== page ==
So look, you can read the blurb yourself, but basically The Finite is about a nuclear bomb going off and a father and daughter who survive the initial blast but have absorbed a fatal dose of radiation poison anyway. It's about their last, finite span of time together with that knowledge, and it's absolutely as devastating and soul-destroying as that sounds. (And, to repeat: it's also a book about love.)

It hardly needs to be said, this could all have gone horribly wrong. One false note, one poorly written scene or cliched character decision, and the whole thing would have become ridiculous and bathetic and easily ignored. But Power doesn't put a foot wrong, and so he succeeds in writing one of the most bleak and terrible things I've read since The Road. He succeeds in changing me in those small and awful and glorious ways that good fiction can. He succeeds into making horror into art.

And because it needs to be said a third time: this is also a story about love. And you should read it.

The Finite: Black Shuck Books

Thursday, 8 August 2019

RIP David Berman

David Berman. He was this good:

"Out the window, in the harbor he saw a little ship
The moon was worn just slightly on the right
And they slow danced so the needle wouldn’t skip
Until the room was filled with light" I Remember Me


"Boy wants a car from his Dad
Dad says, first you gotta cut that hair
Boy says, hey Dad Jesus had long hair
and Dad says that’s right son but Jesus walked everywhere" The Frontier Index


"I asked a painter why the roads are coloured black.
He said, “Steve, it’s because people leave
and no highway will bring them back.

So if you don't want me I promise not to linger,
But before I go I gotta ask you dear about the tan line on your ring finger." 
Random Rules


"Repair is the dream of the broken thing." We Are Real

RIP.

Sunday, 7 July 2019

Edge-Lit 8

I'll be at the Edge-Lit convention again this year—always a fantastic day. I'll be around for most of the day mingling, eating, drinking, not-winning the raffle, and no doubt buying books. Plus! I'm also part of these programmed events:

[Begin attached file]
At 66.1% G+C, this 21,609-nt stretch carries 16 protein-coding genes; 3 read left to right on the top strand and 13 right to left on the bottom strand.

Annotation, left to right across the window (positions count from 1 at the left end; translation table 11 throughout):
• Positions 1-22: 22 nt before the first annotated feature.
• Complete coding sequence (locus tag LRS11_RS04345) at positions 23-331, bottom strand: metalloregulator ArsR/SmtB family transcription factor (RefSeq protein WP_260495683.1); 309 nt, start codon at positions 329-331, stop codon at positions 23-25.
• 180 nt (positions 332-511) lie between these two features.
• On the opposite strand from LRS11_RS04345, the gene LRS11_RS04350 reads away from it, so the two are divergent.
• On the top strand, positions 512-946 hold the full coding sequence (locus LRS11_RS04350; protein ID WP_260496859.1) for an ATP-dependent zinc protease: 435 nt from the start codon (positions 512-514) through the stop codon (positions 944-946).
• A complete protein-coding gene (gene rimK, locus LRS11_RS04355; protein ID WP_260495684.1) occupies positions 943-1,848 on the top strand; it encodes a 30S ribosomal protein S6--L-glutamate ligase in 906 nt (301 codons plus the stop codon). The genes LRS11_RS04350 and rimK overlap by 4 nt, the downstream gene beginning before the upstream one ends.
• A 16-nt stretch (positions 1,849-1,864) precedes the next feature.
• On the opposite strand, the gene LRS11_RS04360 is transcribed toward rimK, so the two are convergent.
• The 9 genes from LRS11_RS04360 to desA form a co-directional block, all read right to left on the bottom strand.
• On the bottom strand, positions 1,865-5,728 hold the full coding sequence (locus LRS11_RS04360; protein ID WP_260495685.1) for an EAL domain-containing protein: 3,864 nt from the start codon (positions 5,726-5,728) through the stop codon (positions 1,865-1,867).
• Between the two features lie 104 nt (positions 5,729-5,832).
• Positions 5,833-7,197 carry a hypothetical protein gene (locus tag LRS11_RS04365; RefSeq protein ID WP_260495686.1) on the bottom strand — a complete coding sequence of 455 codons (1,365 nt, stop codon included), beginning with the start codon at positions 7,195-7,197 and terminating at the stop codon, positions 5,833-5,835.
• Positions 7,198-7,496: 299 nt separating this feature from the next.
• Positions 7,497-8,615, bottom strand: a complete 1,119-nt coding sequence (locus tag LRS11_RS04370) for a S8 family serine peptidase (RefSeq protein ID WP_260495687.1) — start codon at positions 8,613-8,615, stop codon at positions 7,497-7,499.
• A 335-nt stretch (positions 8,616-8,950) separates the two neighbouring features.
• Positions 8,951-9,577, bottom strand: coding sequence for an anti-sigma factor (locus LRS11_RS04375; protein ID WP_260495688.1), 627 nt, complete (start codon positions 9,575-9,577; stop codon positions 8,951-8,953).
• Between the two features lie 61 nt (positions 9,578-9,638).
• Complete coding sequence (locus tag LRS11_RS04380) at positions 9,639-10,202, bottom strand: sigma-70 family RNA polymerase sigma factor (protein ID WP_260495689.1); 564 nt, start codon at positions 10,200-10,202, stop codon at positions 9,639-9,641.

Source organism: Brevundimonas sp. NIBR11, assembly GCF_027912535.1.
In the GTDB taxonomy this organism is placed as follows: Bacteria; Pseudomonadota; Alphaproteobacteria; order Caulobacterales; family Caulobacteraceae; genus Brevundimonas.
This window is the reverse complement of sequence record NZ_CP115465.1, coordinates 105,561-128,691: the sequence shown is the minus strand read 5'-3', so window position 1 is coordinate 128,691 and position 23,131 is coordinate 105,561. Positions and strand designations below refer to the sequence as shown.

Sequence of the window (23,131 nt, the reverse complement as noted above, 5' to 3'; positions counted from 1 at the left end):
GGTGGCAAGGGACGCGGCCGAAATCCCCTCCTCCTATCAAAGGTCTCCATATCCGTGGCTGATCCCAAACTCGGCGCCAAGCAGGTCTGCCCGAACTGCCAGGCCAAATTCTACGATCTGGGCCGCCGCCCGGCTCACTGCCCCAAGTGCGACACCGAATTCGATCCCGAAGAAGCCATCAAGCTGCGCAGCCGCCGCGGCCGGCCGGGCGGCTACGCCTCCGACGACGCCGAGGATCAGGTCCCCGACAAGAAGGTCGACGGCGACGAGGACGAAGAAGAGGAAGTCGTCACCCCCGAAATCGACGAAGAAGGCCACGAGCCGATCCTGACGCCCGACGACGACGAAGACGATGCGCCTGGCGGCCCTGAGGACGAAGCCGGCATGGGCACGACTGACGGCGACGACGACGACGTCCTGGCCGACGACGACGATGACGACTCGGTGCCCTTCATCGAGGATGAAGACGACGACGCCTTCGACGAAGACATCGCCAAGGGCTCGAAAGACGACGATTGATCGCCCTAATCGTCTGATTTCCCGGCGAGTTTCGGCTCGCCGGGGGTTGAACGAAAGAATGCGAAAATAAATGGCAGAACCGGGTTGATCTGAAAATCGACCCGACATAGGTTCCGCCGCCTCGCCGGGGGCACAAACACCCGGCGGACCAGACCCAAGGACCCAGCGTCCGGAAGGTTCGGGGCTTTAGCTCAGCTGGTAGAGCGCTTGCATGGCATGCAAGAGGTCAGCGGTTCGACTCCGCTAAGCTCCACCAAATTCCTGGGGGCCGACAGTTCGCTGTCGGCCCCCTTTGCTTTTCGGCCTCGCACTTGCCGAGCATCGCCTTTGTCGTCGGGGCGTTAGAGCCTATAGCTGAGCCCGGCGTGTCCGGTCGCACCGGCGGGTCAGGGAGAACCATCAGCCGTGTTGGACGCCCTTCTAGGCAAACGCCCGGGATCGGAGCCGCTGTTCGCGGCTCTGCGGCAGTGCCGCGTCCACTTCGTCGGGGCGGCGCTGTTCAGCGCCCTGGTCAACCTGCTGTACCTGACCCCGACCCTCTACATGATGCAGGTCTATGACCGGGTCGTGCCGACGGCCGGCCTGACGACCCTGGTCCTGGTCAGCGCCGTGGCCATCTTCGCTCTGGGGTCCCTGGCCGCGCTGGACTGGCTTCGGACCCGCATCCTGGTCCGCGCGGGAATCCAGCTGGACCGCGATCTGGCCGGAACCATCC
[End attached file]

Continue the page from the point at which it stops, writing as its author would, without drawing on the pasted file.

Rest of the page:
3pm – Black Shuck Books – Book Launch
The official launch for Pareidolia, edited by myself and Dan Howarth, alongside The Finite by Kit Power.

4pm – Multi-Publisher Horror Book Launch
Launches for titles from Dark Minds Press, The Sinister Horror Company, and Hersham Horror who are releasing The Woods with a story from me, and others by Cate Gardner, Mark West, Penny Jones and Phil Sloman.


Hope to see a bunch of you there. Say hi!

Wednesday, 29 May 2019

Announcing... Pareidolia!

So, I'm really pleased to be able to announce this: coming this summer is Pareidolia, a new anthology I've edited (alongside co-editor Dan Howarth).

Pareidolia contains stories on that very theme, a phenomena which has long fascinated me and which has formed the basis of many a horror and weird fiction tale. And when you see the contributors you'll appreciate what a huge thrill it's been to be able to read stories this good before the rest of the world! 

Big thanks to Steve Shaw at Black Shuck Books for publishing this. It will be formally launched at EdgeLit 8 on the 13th July—you can preorder it before then from Black Shuck Books..

The blurb, wonderful cover art, and TOC is below:


Have you ever seen figures in the clouds, heard voices in the sound of a detuned TV, recognised faces made by the shadows in the corner of a room?

Pareidolia is the phenomenon where the mind perceives shapes, or hears voices, where none apparently exist. But what if what you were seeing was really there? What if the voice you heard really was speaking to you, calling you?

Pareidolia contains new dark and surreal stories by Tim Major, G.V. Anderson, Sarah Read and many more.

Step inside, and see if you see what they do.

Featuring: Into the Wood ~ Sarah Read | Joss Papers for Porcelain Ghosts ~ Eliza Chan | What Can You Do About a Man Like That? ~ Tim Major | The Lonely ~ Rich Hawkins | A Shadow Flits ~ Carly Holmes | The Butchery Tree ~ G.V. Anderson | The Lens of Dying ~ Charlotte Bond | How to Stay Afloat When Drowning ~ Daniel Braum | Geode ~ Rosanne Rabinowitz | House of Faces ~ Andrew David Barker